Senate leadership issued a statement July 5, saying they are ready to take action to remove State Auditor Kathy McGuiness from office.
“We once again call on Auditor McGuiness to place the public's interest ahead of her own and resign. Otherwise, the General Assembly must exercise its constitutional powers, and the Senate is prepared to lead the way,” wrote Senate President Pro Tempore Dave Sokola, D-Newark; Senate Majority Leader Bryan Townsend, D-Newark; and Senate Majority Whip Elizabeth Lockman, D-Wilmington.
“At this juncture, we believe both the constitution and the gravity of Auditor McGuiness's crimes compel the General Assembly to make use of its own authority to remove her from office, whether via Article VI impeachment or Article III removal proceedings,” they said. “Today, we want to make crystal clear our intentions to do exactly that for the Delawareans who are demanding accountability following the auditor's egregious breach of public trust.”
Senate leadership said Delawareans deserve a state auditor who is able to safeguard taxpayer dollars and provide good fiscal stewardship ethically, expertly and free from further distraction or additional abuses of power. In short, the power of incumbency must not prevail over the people's rightful demands for accountability, they said.
The Senate statement was issued minutes after one sent by Gov. John Carney on the potential removal of McGuiness, who was convicted recently on three misdemeanors but continues to run for re-election.
McGuiness was found not guilty by a Kent County Superior Court jury of felony theft and felony intimidation – two counts that would have precluded her from running for office. In a July 1 press conference outside Kent County Superior Court, McGuiness said she is running for re-election and does not intend to step down. She has actively campaigned since her 2021 indictment on five criminal counts.
In his statement, Carney said he is waiting for the Superior Court to enter a judgment of conviction before he moves to remove McGuiness from office under Article XV, Section 6 of the Delaware Constitution, which addresses the removal of “any public officer convicted of misbehavior in office or of any infamous crime.”
“The Delaware Supreme Court has made it clear that the governor has no power to act until after the entry of a judgment of conviction by the Superior Court,” he said.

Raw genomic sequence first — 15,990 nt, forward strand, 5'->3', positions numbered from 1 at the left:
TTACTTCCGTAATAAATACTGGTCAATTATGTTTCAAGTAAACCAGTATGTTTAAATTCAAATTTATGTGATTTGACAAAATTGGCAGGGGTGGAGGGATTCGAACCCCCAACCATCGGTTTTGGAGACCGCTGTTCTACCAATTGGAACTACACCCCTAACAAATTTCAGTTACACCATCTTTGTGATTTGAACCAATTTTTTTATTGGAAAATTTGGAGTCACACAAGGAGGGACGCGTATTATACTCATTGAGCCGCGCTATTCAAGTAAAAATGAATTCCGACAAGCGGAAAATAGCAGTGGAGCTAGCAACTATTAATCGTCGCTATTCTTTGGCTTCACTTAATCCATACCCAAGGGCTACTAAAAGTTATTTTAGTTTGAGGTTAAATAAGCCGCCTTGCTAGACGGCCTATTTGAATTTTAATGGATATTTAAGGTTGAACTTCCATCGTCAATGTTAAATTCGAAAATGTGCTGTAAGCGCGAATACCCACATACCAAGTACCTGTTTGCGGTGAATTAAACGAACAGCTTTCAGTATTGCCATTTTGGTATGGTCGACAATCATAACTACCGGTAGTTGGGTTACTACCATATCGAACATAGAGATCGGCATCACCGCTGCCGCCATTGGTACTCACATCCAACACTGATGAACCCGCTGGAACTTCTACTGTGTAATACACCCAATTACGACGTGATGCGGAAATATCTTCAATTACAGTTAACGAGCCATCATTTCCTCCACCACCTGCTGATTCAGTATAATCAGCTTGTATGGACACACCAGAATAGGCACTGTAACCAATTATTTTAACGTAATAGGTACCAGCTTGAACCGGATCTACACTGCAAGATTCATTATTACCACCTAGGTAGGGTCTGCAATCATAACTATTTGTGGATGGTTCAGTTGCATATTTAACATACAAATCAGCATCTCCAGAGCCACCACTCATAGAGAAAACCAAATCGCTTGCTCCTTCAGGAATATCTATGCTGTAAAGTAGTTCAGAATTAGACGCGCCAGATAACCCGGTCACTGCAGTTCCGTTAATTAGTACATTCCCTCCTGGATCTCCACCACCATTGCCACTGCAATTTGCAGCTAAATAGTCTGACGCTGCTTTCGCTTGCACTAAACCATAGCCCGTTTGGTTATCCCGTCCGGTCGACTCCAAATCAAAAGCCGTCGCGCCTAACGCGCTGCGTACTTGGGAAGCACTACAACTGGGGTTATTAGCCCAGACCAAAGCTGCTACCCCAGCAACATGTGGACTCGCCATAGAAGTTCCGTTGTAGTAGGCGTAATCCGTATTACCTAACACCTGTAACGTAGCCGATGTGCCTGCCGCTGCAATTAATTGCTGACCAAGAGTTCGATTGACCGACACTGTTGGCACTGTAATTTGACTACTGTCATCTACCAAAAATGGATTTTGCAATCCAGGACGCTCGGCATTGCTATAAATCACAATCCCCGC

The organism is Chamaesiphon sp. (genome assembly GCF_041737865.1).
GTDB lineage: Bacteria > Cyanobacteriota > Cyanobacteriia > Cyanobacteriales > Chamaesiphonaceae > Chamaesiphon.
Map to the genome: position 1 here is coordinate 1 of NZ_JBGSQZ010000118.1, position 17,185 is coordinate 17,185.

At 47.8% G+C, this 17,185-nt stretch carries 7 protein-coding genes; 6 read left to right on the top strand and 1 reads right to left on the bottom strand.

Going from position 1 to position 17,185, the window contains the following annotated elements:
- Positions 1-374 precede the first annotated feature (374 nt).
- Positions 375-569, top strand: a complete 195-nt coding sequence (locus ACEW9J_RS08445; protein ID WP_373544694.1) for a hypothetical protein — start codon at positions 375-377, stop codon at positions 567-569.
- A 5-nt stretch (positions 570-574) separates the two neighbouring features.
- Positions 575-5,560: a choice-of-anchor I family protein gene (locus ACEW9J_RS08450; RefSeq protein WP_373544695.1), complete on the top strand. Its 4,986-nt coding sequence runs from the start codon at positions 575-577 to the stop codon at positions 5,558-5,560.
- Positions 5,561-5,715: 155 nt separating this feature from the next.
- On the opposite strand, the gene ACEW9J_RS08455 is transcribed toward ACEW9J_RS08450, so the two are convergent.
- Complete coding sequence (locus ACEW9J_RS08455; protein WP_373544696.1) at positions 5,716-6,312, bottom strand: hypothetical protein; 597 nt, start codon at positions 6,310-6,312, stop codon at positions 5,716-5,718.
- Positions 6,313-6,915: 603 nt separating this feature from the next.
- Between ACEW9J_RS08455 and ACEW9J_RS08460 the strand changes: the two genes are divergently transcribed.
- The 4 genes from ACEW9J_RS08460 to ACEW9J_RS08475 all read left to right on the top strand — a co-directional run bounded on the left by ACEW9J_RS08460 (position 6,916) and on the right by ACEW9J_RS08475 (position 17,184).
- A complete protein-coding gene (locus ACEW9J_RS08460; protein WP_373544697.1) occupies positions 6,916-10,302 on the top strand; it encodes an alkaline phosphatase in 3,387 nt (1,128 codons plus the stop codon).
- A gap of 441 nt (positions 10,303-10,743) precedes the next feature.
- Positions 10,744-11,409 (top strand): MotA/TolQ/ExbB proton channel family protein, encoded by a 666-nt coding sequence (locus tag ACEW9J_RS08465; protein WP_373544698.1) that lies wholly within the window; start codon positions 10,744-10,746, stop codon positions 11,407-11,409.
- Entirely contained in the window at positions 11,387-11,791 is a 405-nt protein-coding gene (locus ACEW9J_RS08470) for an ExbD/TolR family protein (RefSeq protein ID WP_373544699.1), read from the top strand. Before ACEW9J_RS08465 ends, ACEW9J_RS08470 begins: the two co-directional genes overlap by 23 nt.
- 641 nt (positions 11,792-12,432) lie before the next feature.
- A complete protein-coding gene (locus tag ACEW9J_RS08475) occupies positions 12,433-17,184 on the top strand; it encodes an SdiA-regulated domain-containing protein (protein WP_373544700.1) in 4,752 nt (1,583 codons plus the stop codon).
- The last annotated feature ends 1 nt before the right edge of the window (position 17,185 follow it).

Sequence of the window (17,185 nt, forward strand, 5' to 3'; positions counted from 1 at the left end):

Carney said he believes McGuiness cannot do her job effectively under the circumstances, but his responsibility under the law is to await the final determination of the court, and then to determine his constitutional obligations after the entry of judgment. Lisa Robinson, deputy court administrator for Delaware Superior Court, said once McGuiness is sentenced by the court, an order is entered on the conviction. “The defendant would then have 30 days to appeal the conviction to Delaware Supreme Court from the date of the order,” she said.
A sentencing date has not yet been scheduled.
During McGuiness’ nearly three-week jury trial, McGuiness’ attorney Steve Wood made a motion of judgment on acquittal for all five counts on which she faced trial. Superior Court Judge William Carpenter Jr. said he reserved the right to decide on acquittal until the jury’s decision was in.
McGuiness was found guilty July 1 by a Kent County Superior Court jury on official misconduct, conflict of interest and violation of state procurement law. The official misconduct and conflict of interest charges stem from an indictment against McGuiness for hiring her daughter and daughter’s best friend to work in the auditor’s office when others had left because of reduced hours. The daughter and her friend had access to a state car, and the daughter was paid for work after returning to college – both benefits the jury found were not given to other employees.
On the violation of state procurement law, the jury found McGuiness guilty of structuring a contract beneath the $50,000 amount that would have required a bidding process, and then structuring payments beneath the $5,000 amount that would have required Division of Accounting approval.
In addition to his motion for acquittal, Wood said he plans to appeal the jury’s decision to the Delaware Supreme Court.